In an ever-changing, continually progressing digital world filled with various forms of multimedia marketing, some seem to believe that the role of print continues to be in question. In a

In an ever-changing, continually progressing digital world filled with various forms of multimedia marketing, some seem to believe that the role of print continues to be in question. In a civilization where our kids seem to be filled with a belief that technology replaces sociology; that just about everything you want and need in life is a short mouse click away; that an iPod has replaced a good old-fashioned guitar lesson and the Nintendo Wii has replaced the visceral experience of everything from tennis to bowling, it is certainly understandable that this perception may have some validity.

At last September’s Folio conference (a trade show for publishers) in New York City, this was a pervasive topic of conversation. The conference featured more than 170 speakers, comprised mainly of publishing industry professionals, to discuss amongst several other topics, the modern day role of printed magazines. The overwhelming consensus was that print is as alive as it has ever been – in fact, there are more publications being printed today than in any other time period, servicing a constantly expanding portfolio of niche markets. It was also concluded that the intrinsically satisfying experience of interacting with a print product will perhaps never be replaced. But can we find ways to enhance your reading experience? Absolutely, and here’s how.

The role of print is changing, evolving and maturing. Here at PG, we believe that our print publication is the first stop on an incredible tone journey – a backstage pass to a variety of multimedia services that are designed to assist you in your progression as a player and provide you with an expanding portal of interactive services to help you improve your tone.

At the end of the day, our primary objective is to help you sound better. By taking advantage of digital audio and video, we aim to provide you with the ability to access cutting-edge lessons; audio and video gear reviews so you can see and hear it without leaving home; podcasts that connect you to the opinions of industry experts; daily news feeds on products and the world of guitar; interactive tech advice so you can do it yourself; and Gear Search to help you find the gear you need from dealers across the country. is a community of sharing, including your ideas and opinions with fellow tone chasers. Feel free to search our digital publication to network with our advertisers; link to their websites; access an advertiser’s video through the digital edition; download your favorite articles and send them to friends; access an archive of back issues; and join a community of worldwide readers from over 90 countries.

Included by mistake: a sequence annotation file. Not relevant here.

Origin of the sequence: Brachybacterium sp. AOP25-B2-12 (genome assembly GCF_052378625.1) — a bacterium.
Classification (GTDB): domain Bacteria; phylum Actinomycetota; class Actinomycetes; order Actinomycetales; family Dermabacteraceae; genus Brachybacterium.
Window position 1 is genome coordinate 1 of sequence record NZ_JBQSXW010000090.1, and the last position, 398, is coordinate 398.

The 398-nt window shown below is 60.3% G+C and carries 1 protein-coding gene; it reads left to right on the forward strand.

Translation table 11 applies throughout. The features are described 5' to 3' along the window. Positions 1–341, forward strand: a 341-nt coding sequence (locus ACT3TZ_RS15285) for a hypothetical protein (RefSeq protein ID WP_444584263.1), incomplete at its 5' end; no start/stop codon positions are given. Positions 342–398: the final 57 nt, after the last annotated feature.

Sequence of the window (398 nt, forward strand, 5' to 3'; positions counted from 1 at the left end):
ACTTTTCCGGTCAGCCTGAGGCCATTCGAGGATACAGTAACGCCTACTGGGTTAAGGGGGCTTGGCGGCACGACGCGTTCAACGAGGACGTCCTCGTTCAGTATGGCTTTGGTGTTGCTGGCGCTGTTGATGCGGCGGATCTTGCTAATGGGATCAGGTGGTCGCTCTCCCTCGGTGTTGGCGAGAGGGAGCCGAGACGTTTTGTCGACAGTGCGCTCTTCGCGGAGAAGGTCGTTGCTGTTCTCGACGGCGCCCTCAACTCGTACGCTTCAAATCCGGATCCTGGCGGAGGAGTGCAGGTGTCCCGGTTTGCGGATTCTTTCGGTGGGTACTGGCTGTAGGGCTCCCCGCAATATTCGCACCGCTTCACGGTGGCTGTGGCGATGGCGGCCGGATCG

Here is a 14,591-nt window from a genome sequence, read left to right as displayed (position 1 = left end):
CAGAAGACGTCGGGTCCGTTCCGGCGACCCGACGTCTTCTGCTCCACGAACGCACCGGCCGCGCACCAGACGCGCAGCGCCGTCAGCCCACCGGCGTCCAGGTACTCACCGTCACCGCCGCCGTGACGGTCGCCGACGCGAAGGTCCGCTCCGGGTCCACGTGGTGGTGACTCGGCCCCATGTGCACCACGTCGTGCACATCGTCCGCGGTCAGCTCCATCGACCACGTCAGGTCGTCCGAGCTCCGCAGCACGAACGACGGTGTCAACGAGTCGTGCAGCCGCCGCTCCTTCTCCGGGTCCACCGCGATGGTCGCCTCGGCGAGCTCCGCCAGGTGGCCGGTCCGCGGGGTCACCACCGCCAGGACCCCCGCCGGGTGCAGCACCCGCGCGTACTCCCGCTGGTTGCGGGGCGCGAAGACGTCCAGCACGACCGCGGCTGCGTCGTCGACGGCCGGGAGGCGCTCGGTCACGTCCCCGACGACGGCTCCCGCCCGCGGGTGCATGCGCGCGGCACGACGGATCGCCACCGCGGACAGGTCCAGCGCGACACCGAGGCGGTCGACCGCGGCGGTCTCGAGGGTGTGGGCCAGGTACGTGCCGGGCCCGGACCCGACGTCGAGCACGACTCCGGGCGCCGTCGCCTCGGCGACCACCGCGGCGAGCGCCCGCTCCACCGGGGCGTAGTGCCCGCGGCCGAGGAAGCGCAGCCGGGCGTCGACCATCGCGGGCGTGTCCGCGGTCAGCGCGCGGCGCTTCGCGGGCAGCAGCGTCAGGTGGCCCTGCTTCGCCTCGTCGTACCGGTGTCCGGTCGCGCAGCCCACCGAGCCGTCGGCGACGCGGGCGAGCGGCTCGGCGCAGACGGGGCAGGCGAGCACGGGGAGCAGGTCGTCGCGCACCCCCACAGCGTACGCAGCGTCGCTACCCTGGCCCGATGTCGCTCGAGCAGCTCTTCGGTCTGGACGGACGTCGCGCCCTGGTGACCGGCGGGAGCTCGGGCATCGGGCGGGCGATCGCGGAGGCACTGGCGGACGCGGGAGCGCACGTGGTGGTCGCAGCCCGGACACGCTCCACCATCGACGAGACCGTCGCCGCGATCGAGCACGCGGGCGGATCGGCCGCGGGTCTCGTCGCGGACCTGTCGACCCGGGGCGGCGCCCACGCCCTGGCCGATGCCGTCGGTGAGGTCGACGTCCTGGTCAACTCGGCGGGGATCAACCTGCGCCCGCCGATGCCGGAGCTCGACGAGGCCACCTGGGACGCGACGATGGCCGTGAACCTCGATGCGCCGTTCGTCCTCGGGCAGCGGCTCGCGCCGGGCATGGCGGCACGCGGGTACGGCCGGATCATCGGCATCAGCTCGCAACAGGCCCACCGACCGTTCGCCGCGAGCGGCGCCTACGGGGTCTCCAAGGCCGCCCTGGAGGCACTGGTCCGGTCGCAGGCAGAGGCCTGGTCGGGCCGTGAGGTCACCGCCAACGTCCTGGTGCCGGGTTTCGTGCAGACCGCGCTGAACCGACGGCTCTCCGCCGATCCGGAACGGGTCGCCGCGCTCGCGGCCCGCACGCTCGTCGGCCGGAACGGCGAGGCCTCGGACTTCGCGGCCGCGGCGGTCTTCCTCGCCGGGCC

So is print dying? Hardly, as evidenced by you reading this. Until you are coordinated enough to take your laptop to the bathroom with you, I believe print will be around for a long, long time. Rock On!

Multiple modulation modes and malleable voices cement a venerable pedal’s classic status.

Huge range of mellow to immersive modulation sounds. Easy to use. Stereo output. Useful input gain control.

Can sound thin compared to many analog chorus and flange classics.


TC Electronic SCF Gold


When you consider stompboxes that have achieved ubiquity and longevity, images of Tube Screamers, Big Muffs, or Boss’ DD series delays probably flash before your eyes. It’s less likely that TC Electronic’s Stereo Chorus Flanger comes to mind. But when you consider that its fundamental architecture has remained essentially unchanged since 1976 and that it has consistently satisfied persnickety tone hounds like Eric Johnson, it’s hard to not be dazzled by its staying power—or wonder what makes it such an indispensable staple for so many players.

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While Monolord has no shortage of the dark and heavy, guitarist and vocalist Thomas V Jäger comes at it from a perspective more common to pop songsmiths.

Photo by Chad Kelco

Melodies, hooks, clean tones, and no guitar solos. Are we sure this Elliott Smith fan fronts a doom-metal band? (We’re sure!)

Legend has it the name Monolord refers to a friend of the band with the same moniker who lost hearing in his left ear, and later said it didn’t matter if the band recorded anything in stereo, because he could not hear it anyway. It’s a funny, though slightly tragic, bit of backstory, but that handle is befitting in yet another, perhaps even more profound, way. Doom and stoner metal are arguably the torch-bearing subgenres for hard rock guitar players, and if any band seems to hold the keys to the castle at this moment, it’s Monolord.

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